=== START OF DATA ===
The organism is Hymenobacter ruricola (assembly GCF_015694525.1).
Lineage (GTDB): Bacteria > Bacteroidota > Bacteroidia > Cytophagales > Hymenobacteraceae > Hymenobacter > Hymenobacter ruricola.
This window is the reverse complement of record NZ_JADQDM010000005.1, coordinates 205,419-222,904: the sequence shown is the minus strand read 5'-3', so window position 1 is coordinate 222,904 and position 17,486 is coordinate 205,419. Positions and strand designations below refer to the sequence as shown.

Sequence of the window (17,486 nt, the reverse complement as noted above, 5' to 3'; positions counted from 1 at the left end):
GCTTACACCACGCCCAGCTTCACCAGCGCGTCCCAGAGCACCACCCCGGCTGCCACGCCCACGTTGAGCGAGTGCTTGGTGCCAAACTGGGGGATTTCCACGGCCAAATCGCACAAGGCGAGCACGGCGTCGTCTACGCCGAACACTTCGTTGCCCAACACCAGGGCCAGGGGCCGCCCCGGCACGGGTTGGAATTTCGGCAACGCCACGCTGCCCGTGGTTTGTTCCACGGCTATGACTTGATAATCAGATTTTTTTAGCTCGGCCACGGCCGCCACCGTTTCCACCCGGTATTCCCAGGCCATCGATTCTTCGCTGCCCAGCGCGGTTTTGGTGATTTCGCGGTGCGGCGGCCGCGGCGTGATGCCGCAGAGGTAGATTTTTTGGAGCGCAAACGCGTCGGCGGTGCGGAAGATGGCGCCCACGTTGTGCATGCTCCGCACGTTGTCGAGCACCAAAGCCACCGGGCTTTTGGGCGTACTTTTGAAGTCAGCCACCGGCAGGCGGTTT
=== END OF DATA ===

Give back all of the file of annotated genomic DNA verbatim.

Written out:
The organism is Hymenobacter ruricola (assembly GCF_015694525.1).
Lineage (GTDB): Bacteria > Bacteroidota > Bacteroidia > Cytophagales > Hymenobacteraceae > Hymenobacter > Hymenobacter ruricola.
This window is the reverse complement of record NZ_JADQDM010000005.1, coordinates 205,419-222,904: the sequence shown is the minus strand read 5'-3', so window position 1 is coordinate 222,904 and position 17,486 is coordinate 205,419. Positions and strand designations below refer to the sequence as shown.

Sequence of the window (17,486 nt, the reverse complement as noted above, 5' to 3'; positions counted from 1 at the left end):
GCTTACACCACGCCCAGCTTCACCAGCGCGTCCCAGAGCACCACCCCGGCTGCCACGCCCACGTTGAGCGAGTGCTTGGTGCCAAACTGGGGGATTTCCACGGCCAAATCGCACAAGGCGAGCACGGCGTCGTCTACGCCGAACACTTCGTTGCCCAACACCAGGGCCAGGGGCCGCCCCGGCACGGGTTGGAATTTCGGCAACGCCACGCTGCCCGTGGTTTGTTCCACGGCTATGACTTGATAATCAGATTTTTTTAGCTCGGCCACGGCCGCCACCGTTTCCACCCGGTATTCCCAGGCCATCGATTCTTCGCTGCCCAGCGCGGTTTTGGTGATTTCGCGGTGCGGCGGCCGCGGCGTGATGCCGCAGAGGTAGATTTTTTGGAGCGCAAACGCGTCGGCGGTGCGGAAGATGGCGCCCACGTTGTGCATGCTCCGCACGTTGTCGAGCACCAAAGCCACCGGGCTTTTGGGCGTACTTTTGAAGTCAGCCACCGGCAGGCGGTTT